Quickly storing your holiday leftovers is the best way to preserve freshness so your food will last. A good rule of thumb for food safety is to keep hot foods hot and cold foods cold. However, if your holiday feast isn’t equipped with warming trays or restaurant-style buffet servers, start cleaning up and refrigerating leftovers within two hours of eating (or right before dessert).
How to Store Leftovers
Leftovers should be cooled down as quickly as possible but not stored in the refrigerator if they’re still steaming—the heat from the food can raise the internal temperature of the fridge and start to warm already refrigerated items. By the time you’re done eating, your food should be close to cool so wrap it up and get it in the fridge. Store your side dishes into several shallow containers rather than one large Tupperware and don’t stack containers in the fridge as this can trap heat. The more surface area that’s exposed to the chilly temperatures, the faster your stuffing and turkey will cool.
Once you’ve separated the white and dark meat, it can be tempting to put the leftover green beans and sweet potatoes in an empty serving dish and cover with tin foil or plastic wrap, but it’s best to transfer all foods into clean, smaller containers so you can separate items that might take longer to cool and save space in the refrigerator.
How Long to Store Leftovers in the Fridge?
Holiday leftovers are best stored for no more than five days. Try to reheat what you’ll be serving for one portion instead of warming the entire container at once. It’s safe enough to heat the entire dish and re-store what you don’t eat, but the food will continue to dry out and lose flavor and moisture the more it’s heated.
Use a meat thermometer to make sure your turkey and ham have been reheated to a proper eating temperature, bring soups, gravy, and sauces to a full boil, and cover your food before warming so the heat is contained.
What About Freezing Leftovers?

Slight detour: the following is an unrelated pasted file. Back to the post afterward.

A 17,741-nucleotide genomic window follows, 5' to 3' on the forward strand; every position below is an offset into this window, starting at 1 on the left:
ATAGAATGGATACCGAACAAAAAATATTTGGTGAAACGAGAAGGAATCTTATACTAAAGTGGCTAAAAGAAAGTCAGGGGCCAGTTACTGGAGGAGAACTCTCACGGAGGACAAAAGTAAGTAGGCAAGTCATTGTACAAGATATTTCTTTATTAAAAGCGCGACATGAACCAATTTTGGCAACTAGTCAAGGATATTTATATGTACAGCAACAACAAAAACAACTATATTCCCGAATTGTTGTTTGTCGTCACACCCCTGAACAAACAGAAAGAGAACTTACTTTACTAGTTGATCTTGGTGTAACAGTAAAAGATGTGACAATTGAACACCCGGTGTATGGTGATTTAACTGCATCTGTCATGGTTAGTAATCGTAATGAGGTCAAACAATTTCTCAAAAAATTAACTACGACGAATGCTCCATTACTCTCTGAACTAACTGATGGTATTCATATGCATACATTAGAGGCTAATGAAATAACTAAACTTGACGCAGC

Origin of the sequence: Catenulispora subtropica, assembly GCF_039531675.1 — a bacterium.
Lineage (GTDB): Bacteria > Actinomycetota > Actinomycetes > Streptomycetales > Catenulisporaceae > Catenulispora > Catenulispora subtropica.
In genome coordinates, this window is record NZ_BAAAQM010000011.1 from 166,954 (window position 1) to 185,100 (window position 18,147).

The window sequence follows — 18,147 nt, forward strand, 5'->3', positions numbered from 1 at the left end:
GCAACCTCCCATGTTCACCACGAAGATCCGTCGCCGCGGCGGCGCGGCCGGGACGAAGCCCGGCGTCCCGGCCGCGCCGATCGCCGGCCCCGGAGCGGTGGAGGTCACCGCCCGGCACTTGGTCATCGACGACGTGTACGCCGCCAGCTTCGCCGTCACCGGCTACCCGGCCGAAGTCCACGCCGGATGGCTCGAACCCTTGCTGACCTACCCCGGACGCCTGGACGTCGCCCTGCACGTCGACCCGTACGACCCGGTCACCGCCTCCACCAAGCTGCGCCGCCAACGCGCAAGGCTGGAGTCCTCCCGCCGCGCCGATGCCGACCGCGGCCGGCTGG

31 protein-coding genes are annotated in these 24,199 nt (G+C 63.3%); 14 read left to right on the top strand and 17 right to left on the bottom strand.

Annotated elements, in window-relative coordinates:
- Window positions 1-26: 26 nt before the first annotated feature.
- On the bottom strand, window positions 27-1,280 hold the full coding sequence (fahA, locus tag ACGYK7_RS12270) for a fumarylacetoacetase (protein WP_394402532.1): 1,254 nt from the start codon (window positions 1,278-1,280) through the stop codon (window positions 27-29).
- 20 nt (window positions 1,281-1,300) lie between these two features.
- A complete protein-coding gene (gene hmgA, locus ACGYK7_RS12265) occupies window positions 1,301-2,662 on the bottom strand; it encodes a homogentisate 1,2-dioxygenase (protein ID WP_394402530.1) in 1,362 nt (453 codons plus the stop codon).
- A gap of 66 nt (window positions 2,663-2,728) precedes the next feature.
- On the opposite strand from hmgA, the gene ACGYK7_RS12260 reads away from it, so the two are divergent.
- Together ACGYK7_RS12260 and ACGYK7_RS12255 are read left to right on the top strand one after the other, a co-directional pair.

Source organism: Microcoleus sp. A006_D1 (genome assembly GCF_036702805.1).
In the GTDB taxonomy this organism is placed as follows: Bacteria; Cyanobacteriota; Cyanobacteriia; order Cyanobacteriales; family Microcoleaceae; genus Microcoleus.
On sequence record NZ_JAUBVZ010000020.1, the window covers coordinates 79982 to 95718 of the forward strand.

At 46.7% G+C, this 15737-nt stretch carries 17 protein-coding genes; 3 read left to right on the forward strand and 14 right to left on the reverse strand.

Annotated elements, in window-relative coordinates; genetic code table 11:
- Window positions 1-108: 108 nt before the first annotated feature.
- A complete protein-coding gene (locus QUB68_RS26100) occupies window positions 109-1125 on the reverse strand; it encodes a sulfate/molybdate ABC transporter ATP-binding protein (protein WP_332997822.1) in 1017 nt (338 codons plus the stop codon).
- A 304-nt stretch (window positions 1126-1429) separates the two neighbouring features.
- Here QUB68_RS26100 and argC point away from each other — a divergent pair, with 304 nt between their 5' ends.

Freezing food prevents the growth of bacteria to keep your leftovers safe. As long as your food is fully frozen, it can be stored indefinitely. For the best taste and least amount of freezer burn, try to eat within two or three months.
Side dishes are best-stored in airtight containers or plastic freezer bags. Meat should be wrapped in foil and sealed tightly, (be sure to squeeze out all the air before sealing) and leave a little space in the container for soup as liquids will slightly expand as they freeze.
Most importantly: don’t forget to label and date all your leftovers—everything will look the same once it’s wrapped and frozen.
Make room in your refrigerator and freezer before you chow down to avoid shuffling condiments and dressings around after dinner. Use up perishable goods like cheeses, yogurt, and lunchmeat to leave extra space for your cranberry sauce and pumpkin pie.
Be sure you have plenty of freezer-safe containers all with accompanying lids. There’s nothing worse than tearing apart the cabinets looking for the matching lid. Organize them before the meal so everyone can pitch in with cleanup once the meal has concluded.
Try to avoid opening and closing the refrigerator doors frequently until your food has had proper time to cool down and keep plenty of ice on hand in case you need to quickly cool down soups or gravies—a pot of hot soup can warm up the fridge in no time.
At Spencer’s TV & Appliance, we never want you to feel limited when it comes to your cooking or refrigeration needs. Visit our store to learn more about the various refrigerator styles and functions that will help you properly store your leftover meals all year long.